Worthing dog owner’s warning after pet dies suddenly on beach

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A distraught mother-to-be has warned dog walkers to be vigilant after her pet died on Worthing Beach.

Kelly Pretty, of Selden Road, Worthing, got Krystal ready for a walk with her neighbour. Little did she know it would be the last time she saw her eight-year-old companion alive.

The 27-year-old, who is 13 weeks pregnant, said: “She was my best friend and she had always been there for me unconditionally. She was like a child to me.” She added: “It has been really hard. The only thing giving me peace is that I think she will be going into the baby.”

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On January 31, the day the incident happened, Kelly said Krystal was behaving as normal before her walk.

Krystal, an eight-year-old cross breed , died on Worthing BeachKrystal, an eight-year-old cross breed , died on Worthing Beach
Krystal, an eight-year-old cross breed , died on Worthing Beach | User (UGC)

Her neighbour picked her up at 7.30pm, but twenty minutes later Kelly heard someone banging at her door. He was back, but Krystal was nowhere to be seen.

“He kept saying: ‘she’s collapsed, she’s going to die’”, Kelly said.

During the walk, Krystal had suddenly collapsed on a stretch of beach opposite Selden Road and started convulsing. When they got there, she was still breathing and her eyes were open, so Kelly began giving her mouth-to-mouth.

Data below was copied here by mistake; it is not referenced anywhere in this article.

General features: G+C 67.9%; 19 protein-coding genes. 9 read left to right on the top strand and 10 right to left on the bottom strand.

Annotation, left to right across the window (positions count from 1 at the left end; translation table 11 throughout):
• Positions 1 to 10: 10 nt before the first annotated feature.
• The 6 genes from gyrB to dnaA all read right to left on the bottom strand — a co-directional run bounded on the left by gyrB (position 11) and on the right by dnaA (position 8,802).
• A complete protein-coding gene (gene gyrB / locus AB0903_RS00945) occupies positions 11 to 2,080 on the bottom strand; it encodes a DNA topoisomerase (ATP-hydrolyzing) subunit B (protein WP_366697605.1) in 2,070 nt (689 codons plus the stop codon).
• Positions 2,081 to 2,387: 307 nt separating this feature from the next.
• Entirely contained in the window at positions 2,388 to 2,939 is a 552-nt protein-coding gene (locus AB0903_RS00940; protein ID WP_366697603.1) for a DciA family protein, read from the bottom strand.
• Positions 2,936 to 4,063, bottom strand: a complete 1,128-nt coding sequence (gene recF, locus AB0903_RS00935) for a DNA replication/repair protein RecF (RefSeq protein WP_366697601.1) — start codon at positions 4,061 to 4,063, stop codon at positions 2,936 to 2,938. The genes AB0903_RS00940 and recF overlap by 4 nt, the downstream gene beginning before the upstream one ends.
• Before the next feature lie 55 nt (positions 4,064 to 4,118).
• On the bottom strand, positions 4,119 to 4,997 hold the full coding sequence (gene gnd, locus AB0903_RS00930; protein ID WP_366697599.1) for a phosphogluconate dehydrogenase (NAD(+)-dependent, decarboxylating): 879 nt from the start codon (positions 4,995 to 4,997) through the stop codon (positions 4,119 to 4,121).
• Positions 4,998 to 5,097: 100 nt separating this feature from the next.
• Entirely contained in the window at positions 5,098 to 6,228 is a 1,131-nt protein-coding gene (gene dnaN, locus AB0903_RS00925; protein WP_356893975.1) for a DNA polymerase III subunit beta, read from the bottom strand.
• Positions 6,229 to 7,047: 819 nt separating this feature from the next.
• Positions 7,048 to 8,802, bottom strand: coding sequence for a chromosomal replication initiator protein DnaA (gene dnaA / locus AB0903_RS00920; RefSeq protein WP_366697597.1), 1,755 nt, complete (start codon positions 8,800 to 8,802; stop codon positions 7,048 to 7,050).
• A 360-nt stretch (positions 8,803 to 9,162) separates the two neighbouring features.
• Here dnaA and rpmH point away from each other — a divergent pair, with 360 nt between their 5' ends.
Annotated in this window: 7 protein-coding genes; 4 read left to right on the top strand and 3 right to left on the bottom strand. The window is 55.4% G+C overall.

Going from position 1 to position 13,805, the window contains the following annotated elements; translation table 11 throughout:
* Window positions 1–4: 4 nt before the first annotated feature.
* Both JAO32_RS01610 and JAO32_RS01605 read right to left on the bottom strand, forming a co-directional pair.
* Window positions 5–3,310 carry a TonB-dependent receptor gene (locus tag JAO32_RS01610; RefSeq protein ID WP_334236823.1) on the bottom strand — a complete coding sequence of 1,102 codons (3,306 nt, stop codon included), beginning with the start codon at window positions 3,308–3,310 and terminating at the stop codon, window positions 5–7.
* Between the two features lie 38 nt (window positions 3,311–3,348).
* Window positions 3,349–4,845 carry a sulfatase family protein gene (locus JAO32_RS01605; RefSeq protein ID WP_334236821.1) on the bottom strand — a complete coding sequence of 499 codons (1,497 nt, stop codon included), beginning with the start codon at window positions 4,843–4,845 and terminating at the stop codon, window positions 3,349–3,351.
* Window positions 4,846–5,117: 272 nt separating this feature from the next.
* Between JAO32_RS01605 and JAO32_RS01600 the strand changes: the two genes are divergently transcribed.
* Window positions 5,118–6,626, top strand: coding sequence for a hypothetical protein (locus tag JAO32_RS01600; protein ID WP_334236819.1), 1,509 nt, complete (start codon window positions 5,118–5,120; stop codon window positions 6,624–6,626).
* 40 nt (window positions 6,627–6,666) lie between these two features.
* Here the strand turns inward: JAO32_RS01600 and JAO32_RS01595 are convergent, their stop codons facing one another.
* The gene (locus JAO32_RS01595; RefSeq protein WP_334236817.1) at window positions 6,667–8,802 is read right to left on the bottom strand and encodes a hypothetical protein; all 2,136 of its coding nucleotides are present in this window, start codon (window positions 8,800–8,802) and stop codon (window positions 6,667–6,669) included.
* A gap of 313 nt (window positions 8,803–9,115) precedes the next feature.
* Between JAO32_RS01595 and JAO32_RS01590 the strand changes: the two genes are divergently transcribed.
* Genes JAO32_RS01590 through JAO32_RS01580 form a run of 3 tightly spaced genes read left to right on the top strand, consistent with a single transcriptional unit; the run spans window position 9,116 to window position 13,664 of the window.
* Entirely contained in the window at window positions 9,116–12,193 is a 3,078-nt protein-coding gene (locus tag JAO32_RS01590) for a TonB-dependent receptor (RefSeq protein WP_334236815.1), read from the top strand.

Sadly she did not recover.

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Kelly Pretty from Selden Road, Worthing, with her dog KrystalKelly Pretty from Selden Road, Worthing, with her dog Krystal
Kelly Pretty from Selden Road, Worthing, with her dog Krystal | User (UGC)

Kelly said that Krystal had a reputation for eating things on dog walks, and feared she may have consumed palm oil: a waxy substance known to wash up on beaches which is toxic to dogs.

Worthing Borough Council confirmed palm oil deposits, ‘some the size of small footballs’, were found the day after Krystal died.

A spokesman said: “Our Beach Office team were alerted and immediately began to collect deposits for disposal and continued to keep the situation under review.

“A further inspection of the beach from Ferring down to Brooklands confirmed all remaining traces were washed out by the tide.”

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Kelly said to dog walkers: “Just be careful what your dog is eating, and be really careful when they are off the lead.”

The RSPCA said: “This is very sad to hear and our heart goes out to the dog owner.

“We would urge local pet owners to be extra cautious when out walking their dogs and it may be best to avoid areas where there have been reports of suspected poisoning. If anyone suspects that their pet has been poisoned they should seek urgent veterinary advice.

“Dogs can be very motivated to eat food they find on the ground. To help prevent poisoning we would advise that dog owners make sure their dogs have a good recall so can be called back should you have any concerns about what they are approaching. It can also be very helpful to teach your dog to ‘leave’ or ‘drop’ items so that you can ensure they willingly give up anything which you have concerns about them eating.

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“Every year, the RSPCA gets hundreds of calls about animals who are believed to have been poisoned, both accidentally and deliberately.

“Many different substances can poison pets so it is beneficial for pet owners to be aware of the signs of poisoning so they can ensure they take their animals to a vet immediately.

“Signs of poisoning can vary depending on what the dog has eaten but may include one, or several of the following: vomiting, seeming depressed or sleepy, appearing drunk and uncoordinated, seizures, difficulty breathing, diarrhoea, high temperature and dehydration.

“If you suspect that your pet has been poisoned you must take it to a vet immediately. If possible, you should take a sample of what they have eaten/drunk, or the container.

“For information on how to detect poisoning log onto www.rspca.org.uk/poisoning.”